Posted on Friday, June 24th, 2016 at 5:51 pm.
Your question contains a lot of different questions. I will try to address some of them. People in a committed relationship begin hidden, secretive relationships or have purely sexual encounters with other people for a number of reasons. Frustration and dissatisfaction with their committed partner may be part of the reason but is usually not the main cause.
Other reasons people cheat include the desire for newness and excitement, a chance meeting with an attractive sexually or emotionally available person, or an internal, personal crisis within the person that leads them to act in a way that is not characteristic for them. There are also some people who have problems with being sexually compulsive or dishonest across many life areas and who really don’t care about how their choices affect other people. Whether your husband is likely to ever cheat again depends a lot on what the reasons were for his previous affair and whether he has learned better, more honest ways to cope.
The second problem you mentioned is that he often looks at other women, even when he is with you in public situations and this makes you feel insecure and nervous. While it is natural for both women and men to appreciate other people for their attractiveness or beauty, there is more than one way to handle those feelings.
Some women are not bothered by this behavior, but many are. Given your history with your husband, it makes sense that this behavior would “push your buttons” emotionally. If you are uncomfortable with the amount of attention he pays to other women when you are together, speak up (in a private setting, like home) and let him know clearly how you feel. If he keeps doing it after you ask him not to, his behavior is hurtful and inconsiderate. You might consider going to a marriage counselor to see if the two of you can resolve this conflict.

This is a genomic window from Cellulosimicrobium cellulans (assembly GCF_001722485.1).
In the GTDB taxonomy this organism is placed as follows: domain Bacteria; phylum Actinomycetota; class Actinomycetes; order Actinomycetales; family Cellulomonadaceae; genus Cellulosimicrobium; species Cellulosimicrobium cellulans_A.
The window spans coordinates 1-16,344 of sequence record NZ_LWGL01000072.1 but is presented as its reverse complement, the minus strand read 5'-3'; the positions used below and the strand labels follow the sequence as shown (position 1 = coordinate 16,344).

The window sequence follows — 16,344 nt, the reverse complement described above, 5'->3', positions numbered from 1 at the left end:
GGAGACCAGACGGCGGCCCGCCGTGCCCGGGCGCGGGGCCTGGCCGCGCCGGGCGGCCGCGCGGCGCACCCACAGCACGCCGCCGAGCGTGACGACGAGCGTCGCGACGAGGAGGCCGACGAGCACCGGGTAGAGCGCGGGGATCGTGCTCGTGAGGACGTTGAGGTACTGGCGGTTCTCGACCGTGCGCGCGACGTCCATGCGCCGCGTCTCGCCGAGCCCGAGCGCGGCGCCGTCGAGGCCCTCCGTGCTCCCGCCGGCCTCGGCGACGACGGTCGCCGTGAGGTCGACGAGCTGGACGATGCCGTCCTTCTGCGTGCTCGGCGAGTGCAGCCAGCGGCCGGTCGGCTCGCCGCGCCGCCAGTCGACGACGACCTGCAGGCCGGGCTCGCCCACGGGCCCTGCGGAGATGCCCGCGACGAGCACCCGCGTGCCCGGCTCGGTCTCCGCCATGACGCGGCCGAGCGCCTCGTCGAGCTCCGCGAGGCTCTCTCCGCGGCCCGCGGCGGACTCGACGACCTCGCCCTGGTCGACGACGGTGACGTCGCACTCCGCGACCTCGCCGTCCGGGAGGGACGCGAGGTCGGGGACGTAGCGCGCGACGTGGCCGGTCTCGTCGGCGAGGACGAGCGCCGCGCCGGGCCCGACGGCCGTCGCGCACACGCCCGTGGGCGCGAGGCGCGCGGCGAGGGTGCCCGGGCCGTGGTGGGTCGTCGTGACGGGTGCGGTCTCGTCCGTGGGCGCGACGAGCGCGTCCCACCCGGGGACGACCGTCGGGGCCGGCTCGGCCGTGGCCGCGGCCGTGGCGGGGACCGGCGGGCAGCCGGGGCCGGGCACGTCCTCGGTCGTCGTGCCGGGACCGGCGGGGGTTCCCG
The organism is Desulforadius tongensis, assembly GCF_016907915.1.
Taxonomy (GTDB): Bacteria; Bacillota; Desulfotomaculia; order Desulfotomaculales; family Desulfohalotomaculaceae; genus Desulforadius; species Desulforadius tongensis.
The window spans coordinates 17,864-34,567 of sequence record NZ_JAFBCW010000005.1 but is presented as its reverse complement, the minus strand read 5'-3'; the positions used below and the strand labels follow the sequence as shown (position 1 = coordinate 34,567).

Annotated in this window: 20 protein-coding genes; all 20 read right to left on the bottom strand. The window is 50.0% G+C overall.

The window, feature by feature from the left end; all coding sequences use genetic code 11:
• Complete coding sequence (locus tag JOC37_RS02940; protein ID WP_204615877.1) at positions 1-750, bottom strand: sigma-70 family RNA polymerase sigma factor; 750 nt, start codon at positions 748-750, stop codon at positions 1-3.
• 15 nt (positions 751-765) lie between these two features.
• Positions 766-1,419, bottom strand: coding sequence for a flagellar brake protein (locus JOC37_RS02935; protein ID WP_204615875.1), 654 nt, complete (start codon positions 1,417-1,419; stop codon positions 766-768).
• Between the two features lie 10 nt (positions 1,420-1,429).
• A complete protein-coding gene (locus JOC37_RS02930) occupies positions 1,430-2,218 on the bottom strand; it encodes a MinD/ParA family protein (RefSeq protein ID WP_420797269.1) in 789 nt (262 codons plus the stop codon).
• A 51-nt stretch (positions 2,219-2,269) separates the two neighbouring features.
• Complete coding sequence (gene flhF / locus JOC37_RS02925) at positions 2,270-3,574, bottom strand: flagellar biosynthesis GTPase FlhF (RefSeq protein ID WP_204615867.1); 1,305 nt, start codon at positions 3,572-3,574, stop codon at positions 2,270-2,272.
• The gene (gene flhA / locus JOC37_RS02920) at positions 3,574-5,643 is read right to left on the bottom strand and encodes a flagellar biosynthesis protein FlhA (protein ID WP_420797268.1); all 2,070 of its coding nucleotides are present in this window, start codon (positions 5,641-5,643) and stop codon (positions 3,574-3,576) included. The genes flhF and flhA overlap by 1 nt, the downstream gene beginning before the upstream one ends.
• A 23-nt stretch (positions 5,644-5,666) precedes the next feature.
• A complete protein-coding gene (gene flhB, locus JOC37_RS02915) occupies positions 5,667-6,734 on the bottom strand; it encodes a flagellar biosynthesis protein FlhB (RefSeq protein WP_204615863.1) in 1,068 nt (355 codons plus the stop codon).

Posted on Friday, June 24th, 2016 at 5:50 pm.
Is the saying once a cheater, always a cheater, true? Why do people cheat? Is it because they don’t want to be with their partner or are there other underlying reasons? My husband cheated on me before we were married, but since then he has been devoted to me … at least physically. The problem is that I see him looking at other girls even when I’m around, and although I know that is natural, it makes me wonder if he’d rather be with someone else. Every aspect of our marriage is great, but I just worry.
Posted on Friday, June 24th, 2016 at 5:48 pm.
This is a tough, but not uncommon problem. It sounds like your former female friend probably feels bitter, angry, betrayed and perhaps jealous–maybe all of the above. The ending of her relationship with the man who is your boyfriend (and the father of her children) was obviously very painful for her and it sounds like she is not over that loss.
Although the hurt and anger is most obviously “caused” by what happened between your boyfriend and this woman, a lot of times the brunt of the anger gets directed at the boyfriend’s new love interest. Given that she and he share children and are co-parenting the kids, it is probably safer for her to direct most of her anger at you rather than him. In addition, she may have strong feelings of anger and betrayal directly toward you because you are a former friend of hers who is now her ex’s girlfriend. So what can you do?
It is impossible to predict whether or when your former friend will come to a different place emotionally and mentally about you and your relationship with your former boyfriend, so you have to be prepared to deal with this in an ongoing way. There is no value right now in pushing yourself into the situation or putting yourself in the line of fire to bear the brunt of her anger. You are doing the right thing right now to keep your distance. It would be helpful if you could “detach” from the problem emotionally and for now, let it be between the two of them. Focus on your own happiness and cultivating a happy relationship with your boyfriend.